ST. LOUIS – In the wake of his continued controversial comments regarding the Russian invasion of Ukraine, most Republican political candidates in the upcoming Missouri and Illinois primaries still covet an endorsement from former President Donald Trump.

New polling data from Nexstar/Emerson College may show why the Trump factor is still important for voters.

One poll shows 62% of Ohio Republican voters are more likely to support Trump-endorsed candidates and 18% are less likely; 21% say there’s no impact.

Among Texas Republicans, 49% say they are more likely to support a Trump-endorsed candidate, 16% are less likely; 35% say there’s no impact.

“In Missouri, where there’s a wide field of Republican candidates (for the U.S. Senate) the endorsement probably matters more,” said Dr. Laurie Rice, a political science professor at SIU-Edwardsville. “It’s a signal primary voters can use about ‘Who should I vote for.’ It’s an easy signal.”

Nearly all of the Republican candidates for the Senate seat being vacated by Missouri U.S. Senator Roy Blunt have been in contact with the former president seeking his endorsement.

It is a crowded field, including current U.S. Representatives Billy Long and Vicky Hartzler, along with Missouri Attorney General Eric Schmitt, former Missouri Governor Eric Greitens, St. Louis attorney Mark McCloskey, and Missouri State Senate President Pro Tem Dave Schatz.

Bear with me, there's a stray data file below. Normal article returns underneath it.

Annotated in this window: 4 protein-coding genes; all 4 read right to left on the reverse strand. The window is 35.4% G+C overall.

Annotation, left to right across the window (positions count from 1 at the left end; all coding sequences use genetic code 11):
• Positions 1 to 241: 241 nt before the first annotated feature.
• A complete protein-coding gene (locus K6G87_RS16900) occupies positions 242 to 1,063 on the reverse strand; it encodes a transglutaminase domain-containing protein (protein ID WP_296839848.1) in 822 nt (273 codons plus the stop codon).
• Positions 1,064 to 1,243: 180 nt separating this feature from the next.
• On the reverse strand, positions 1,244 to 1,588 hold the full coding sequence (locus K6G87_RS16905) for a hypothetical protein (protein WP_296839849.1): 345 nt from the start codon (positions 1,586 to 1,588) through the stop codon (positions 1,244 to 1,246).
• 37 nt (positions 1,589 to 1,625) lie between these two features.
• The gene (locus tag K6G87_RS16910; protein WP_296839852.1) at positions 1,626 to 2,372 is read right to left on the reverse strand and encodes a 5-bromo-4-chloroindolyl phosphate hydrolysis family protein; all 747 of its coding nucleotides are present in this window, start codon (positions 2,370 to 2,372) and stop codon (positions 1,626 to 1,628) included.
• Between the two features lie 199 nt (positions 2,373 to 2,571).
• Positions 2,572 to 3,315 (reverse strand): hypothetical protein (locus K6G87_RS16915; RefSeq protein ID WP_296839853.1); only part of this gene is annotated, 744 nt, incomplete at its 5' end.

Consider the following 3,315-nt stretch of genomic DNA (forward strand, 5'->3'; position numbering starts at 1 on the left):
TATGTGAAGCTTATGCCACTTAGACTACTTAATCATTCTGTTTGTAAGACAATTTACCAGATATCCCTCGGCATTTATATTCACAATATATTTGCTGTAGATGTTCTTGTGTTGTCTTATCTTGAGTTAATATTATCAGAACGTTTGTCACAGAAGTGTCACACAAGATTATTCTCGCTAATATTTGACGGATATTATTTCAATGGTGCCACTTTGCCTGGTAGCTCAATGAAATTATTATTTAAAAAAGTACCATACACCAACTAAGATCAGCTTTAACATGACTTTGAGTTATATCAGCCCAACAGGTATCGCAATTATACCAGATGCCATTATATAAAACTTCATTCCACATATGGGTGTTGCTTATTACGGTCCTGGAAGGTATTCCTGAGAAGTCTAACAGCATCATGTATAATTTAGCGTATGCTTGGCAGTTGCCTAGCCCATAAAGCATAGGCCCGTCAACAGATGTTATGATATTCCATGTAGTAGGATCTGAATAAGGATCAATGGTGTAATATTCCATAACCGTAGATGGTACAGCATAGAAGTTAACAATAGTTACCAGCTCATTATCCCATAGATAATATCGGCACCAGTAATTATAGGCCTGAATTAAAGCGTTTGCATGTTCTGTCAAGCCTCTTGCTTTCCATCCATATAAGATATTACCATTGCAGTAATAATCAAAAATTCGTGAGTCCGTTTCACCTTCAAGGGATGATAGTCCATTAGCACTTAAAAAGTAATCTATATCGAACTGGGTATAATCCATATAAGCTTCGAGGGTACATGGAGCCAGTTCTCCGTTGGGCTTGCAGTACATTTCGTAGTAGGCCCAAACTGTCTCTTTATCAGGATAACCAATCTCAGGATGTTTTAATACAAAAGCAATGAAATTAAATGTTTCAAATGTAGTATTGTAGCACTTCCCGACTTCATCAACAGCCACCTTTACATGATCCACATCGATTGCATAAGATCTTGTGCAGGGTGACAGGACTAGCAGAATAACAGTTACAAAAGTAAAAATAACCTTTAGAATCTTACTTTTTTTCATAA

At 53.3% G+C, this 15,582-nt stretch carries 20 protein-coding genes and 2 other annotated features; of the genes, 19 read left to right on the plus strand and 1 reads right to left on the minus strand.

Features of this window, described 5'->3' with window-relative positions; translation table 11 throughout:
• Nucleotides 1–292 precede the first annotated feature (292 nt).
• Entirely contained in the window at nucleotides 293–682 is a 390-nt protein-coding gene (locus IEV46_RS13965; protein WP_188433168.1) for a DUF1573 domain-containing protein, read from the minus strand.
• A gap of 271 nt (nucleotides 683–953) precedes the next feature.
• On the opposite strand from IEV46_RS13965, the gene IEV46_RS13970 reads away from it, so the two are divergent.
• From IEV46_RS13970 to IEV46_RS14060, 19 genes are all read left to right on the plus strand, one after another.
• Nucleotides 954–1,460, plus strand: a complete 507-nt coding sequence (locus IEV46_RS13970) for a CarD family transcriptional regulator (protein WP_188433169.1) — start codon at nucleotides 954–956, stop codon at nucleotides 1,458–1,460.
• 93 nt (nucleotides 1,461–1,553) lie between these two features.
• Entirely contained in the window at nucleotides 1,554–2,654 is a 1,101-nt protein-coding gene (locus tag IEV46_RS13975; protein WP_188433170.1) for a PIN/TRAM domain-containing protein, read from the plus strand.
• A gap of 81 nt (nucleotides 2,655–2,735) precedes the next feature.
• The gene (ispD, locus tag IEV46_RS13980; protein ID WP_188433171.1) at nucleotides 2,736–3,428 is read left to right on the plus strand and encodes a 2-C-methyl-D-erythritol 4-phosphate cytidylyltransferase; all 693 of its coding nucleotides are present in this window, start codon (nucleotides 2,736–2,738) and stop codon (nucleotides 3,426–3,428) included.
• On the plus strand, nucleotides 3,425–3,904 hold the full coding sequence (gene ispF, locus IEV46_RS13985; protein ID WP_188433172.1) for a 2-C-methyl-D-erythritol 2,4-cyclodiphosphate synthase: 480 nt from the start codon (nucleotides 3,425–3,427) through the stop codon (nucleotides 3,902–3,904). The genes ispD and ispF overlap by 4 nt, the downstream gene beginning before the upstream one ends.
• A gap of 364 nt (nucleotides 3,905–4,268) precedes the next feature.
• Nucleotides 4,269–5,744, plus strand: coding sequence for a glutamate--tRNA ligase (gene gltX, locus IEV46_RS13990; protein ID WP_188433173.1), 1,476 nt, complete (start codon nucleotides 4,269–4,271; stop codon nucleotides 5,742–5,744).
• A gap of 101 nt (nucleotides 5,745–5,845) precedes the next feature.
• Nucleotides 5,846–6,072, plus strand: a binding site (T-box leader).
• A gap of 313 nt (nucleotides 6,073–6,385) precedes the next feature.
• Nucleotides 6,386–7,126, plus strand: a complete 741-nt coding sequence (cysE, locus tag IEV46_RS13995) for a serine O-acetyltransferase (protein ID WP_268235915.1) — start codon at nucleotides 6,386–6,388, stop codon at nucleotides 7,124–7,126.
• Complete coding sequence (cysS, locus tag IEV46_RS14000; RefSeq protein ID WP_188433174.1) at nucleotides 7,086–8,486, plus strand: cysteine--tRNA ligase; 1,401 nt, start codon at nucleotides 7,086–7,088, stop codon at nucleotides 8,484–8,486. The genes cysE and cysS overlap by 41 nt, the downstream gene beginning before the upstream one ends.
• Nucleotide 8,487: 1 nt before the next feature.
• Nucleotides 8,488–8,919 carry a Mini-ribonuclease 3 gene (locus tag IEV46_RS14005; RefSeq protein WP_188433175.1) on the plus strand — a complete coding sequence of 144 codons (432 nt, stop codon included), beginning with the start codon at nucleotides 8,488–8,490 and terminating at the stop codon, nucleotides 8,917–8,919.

Trump has already endorsed Congresswoman Mary Miller in the Illinois 15th District for the June primary. The endorsement is a bit of a blow to her opponent, Congressman Rodney Davis, who lives in the district while Miller does not.

“I co-chaired (Trump’s) campaign during the last election,” Davis said. “It’s disappointing but it’s one of those things you deal with in life; you deal with in politics.”

The impact of the former president’s recent comments on the Russian invasion of Ukraine is not yet clear. While condemning the invasion, Mr. Trump continues to paint President Joe Biden as inept and Russian President Vladimir Putin as smart and a genius.

“The problem is not that Putin is smart, which of course he’s smart, but the real problem is that our leaders are dumb, dumb, so dumb,” the former president said to cheers at CPAC over the weekend.

His comments were a subject of debate on the FOX 2 Sunday morning political show, “Hancock and Kelley.”

“It’s unfortunate to see all this dissent and taking petty shots at the administration,” said Democratic strategist Michael Kelley.

“(Trump) has tried walking those comments back,” said John Hancock, a Republican strategist. “There’s no defending those remarks. You can’t call Vladimir Putin a genius. He’s a thug.”

Dr. Rice points out the numbers for Texas actually seem low, with a majority of Republican voters, 51%, responding either “less likely” or “no impact.”

“For that support to be eroding in Texas might portend something else,” she said.

A Republican strategist told FOX 2 that former president Trump may endorse multiple candidates in the Missouri U.S. Senate race, which would drastically lessen any impact, according to Dr. Rice.